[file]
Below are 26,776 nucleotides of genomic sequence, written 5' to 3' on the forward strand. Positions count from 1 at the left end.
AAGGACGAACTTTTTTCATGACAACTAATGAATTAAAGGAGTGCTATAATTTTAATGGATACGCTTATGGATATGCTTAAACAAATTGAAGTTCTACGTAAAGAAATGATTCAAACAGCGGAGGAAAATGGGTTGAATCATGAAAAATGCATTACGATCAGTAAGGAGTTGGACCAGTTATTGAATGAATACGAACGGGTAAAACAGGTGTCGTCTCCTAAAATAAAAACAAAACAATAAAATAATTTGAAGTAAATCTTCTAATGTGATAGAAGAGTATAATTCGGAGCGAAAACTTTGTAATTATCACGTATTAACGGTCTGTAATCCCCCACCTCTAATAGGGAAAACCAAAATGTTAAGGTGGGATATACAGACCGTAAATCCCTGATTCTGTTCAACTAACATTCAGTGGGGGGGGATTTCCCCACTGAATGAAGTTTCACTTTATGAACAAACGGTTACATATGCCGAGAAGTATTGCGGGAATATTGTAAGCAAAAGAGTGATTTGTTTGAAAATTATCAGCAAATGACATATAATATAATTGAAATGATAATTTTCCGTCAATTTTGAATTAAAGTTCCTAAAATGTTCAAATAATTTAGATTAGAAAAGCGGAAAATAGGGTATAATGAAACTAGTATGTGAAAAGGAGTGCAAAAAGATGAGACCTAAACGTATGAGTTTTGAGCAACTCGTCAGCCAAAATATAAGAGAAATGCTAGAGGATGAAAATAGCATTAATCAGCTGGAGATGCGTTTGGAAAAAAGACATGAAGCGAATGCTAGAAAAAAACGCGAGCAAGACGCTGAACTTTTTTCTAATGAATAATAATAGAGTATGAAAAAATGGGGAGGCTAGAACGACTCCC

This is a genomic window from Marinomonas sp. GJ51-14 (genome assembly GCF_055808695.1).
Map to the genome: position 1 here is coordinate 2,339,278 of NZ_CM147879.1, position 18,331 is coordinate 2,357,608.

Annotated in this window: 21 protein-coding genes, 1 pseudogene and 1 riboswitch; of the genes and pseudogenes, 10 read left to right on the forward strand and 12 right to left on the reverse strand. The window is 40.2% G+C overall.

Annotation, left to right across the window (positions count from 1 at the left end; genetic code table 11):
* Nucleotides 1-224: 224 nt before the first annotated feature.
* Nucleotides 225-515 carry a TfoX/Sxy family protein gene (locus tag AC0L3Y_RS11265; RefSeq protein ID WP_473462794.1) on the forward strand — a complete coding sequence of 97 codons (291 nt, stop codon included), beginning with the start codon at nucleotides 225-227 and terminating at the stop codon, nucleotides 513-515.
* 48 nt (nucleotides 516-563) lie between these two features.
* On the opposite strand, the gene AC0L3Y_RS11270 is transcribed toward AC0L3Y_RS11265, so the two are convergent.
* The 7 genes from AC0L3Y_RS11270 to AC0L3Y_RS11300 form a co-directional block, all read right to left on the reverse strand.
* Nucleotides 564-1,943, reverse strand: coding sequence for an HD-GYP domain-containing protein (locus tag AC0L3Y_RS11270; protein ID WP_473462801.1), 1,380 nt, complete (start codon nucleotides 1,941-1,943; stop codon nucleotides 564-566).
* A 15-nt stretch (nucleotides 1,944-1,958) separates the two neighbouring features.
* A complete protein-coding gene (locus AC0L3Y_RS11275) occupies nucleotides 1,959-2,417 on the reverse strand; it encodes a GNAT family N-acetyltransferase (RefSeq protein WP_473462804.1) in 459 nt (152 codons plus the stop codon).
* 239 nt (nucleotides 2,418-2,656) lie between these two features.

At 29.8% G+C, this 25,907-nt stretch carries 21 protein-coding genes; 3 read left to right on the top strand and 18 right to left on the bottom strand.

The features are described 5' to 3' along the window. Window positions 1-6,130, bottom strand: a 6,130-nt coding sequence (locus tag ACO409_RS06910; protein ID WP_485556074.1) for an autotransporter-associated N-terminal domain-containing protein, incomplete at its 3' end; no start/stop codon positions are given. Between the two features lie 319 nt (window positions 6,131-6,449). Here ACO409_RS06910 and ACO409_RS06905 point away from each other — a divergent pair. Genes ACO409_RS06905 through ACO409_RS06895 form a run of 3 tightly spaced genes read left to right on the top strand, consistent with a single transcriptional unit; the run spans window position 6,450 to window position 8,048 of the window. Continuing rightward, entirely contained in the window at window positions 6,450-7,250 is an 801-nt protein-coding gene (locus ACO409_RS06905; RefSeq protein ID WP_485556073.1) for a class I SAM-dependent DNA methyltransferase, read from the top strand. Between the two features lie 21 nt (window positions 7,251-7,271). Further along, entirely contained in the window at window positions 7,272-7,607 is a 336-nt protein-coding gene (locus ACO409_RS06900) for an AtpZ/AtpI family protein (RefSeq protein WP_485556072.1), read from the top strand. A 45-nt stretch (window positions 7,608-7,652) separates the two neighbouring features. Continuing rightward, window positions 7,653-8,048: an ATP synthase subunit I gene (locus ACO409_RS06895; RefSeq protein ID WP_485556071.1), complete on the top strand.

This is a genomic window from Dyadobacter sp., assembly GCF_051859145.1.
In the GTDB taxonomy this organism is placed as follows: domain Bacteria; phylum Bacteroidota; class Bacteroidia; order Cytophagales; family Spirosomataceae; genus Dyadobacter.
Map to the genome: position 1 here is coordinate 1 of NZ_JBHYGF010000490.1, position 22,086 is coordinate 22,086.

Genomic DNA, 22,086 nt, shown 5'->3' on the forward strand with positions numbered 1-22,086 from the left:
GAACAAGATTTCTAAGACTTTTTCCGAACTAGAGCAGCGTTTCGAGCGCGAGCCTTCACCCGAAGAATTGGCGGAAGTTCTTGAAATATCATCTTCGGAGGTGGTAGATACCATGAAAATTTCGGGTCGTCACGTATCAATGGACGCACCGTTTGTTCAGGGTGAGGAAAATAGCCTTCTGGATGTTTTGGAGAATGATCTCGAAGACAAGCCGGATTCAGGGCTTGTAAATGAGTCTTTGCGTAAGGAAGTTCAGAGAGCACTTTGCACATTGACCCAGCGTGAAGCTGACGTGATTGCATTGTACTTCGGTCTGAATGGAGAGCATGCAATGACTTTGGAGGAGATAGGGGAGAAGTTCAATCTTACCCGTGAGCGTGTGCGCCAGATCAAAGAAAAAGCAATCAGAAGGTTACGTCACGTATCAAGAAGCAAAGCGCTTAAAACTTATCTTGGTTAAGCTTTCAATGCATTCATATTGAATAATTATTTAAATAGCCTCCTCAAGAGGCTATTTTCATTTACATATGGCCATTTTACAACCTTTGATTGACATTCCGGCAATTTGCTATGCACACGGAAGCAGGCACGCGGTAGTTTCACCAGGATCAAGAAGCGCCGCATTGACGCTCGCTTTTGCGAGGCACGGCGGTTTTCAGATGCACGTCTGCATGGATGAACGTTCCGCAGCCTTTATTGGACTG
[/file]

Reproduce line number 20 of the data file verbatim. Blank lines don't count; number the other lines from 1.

Map to the genome: position 1 here is coordinate 1 of NZ_JBHYGF010000490.1, position 22,086 is coordinate 22,086.